Four diving buddies seeking a close-up look at the sea life off the California coast got way too close for comfort, with one nearly becoming part of the food chain.
“That was my once-in-a-lifetime whale encounter,” Shawn Stamback told The Tribune of San Luis Obispo, Calif.
Stamback and his friends encountered a pod of feeding whales last Saturday near Souza Rock about 2 miles off the coast of Avila Beach. During a break, Stamback and one friend jumped off the dive boat with GoPro cameras mounted on their heads to do some snorkeling.
“Before I knew it, a big boil of bait fish started shooting up in my face,” Stamback told his local newspaper. “As soon as that happened, I knew exactly what was going on. I knew there was a predator chasing those fish.”
However, he added, “I had no idea there was a freaking freight train behind those fishies. That really blew my mind.”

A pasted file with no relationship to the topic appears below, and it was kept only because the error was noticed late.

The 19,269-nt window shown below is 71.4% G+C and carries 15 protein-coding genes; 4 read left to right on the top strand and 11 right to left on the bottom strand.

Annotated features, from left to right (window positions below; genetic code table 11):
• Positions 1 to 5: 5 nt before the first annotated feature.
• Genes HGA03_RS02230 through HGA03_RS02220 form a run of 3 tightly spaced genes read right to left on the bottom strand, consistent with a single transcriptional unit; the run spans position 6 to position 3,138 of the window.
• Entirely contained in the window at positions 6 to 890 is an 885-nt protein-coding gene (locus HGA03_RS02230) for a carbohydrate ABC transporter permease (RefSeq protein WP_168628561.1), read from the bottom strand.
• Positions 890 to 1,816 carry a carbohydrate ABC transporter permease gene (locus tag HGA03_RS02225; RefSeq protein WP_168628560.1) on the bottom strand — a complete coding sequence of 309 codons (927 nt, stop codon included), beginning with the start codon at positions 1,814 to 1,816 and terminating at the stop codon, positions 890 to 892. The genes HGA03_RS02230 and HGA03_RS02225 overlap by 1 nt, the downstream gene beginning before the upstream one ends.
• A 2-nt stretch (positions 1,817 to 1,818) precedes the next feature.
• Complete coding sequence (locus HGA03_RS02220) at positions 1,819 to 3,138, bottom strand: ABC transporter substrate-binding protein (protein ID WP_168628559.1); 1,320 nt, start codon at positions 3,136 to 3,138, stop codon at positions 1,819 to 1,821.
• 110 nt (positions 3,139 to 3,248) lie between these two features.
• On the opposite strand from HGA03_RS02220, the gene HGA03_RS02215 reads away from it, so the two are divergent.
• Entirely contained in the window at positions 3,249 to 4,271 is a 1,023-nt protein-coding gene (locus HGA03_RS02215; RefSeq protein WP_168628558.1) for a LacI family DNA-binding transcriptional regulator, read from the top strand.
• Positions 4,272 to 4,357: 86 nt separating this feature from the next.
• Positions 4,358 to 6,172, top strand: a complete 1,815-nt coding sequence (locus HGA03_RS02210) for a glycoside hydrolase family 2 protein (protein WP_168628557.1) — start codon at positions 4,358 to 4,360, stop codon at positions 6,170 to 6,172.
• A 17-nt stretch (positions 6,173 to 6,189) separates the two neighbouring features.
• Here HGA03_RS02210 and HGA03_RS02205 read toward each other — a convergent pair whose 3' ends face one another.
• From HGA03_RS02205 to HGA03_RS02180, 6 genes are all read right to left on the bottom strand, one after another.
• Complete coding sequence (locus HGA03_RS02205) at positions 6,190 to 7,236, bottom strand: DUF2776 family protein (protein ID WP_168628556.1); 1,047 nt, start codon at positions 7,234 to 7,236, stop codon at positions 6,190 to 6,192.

Click play to watch the close encounter. (Warning: The audio contains several expletives.)
Before he could react, two humpback whales rose in unison out of the water just a few feet from Stamback. The whales, mouths agape, gulped mouthfuls of fish and sank back beneath the waves.
"You see pictures, representations of how big a humpback whale is, compared to a bus, to a jet. When you see one in person that close, they are giant and it blew my mind how big they are," Stamback told NBC Bay Area News.
Stamback acknowledges that what he hopes is a once-in-a-lifetime encounter could have been disastrous. He could have been swallowed or the boat could have capsized.
The two divers hurried back to the boat and called it a day.
“We pretty much figured that we used up all our luck for the day, so why push it?” Stamback told the Tribune.
The video shot from both Stamback’s GoPro camera and another from the deck of the dive boat has been a viral sensation, with more than 4.6 million views as of Wednesday. It was posted Saturday on YouTube.
Monica DeAngelis, a mammal expert with the National Marine Fisheries Service, said she could not say based on the video whether the divers were violating the Marine Mammal Protection Act, which bans harassment or the altering of mammal behavior. NOAA whale-watching guidelines recommend that boaters stay at least 100 yards from whales.
“They certainly are lucky no one got hurt,” DeAngelis said.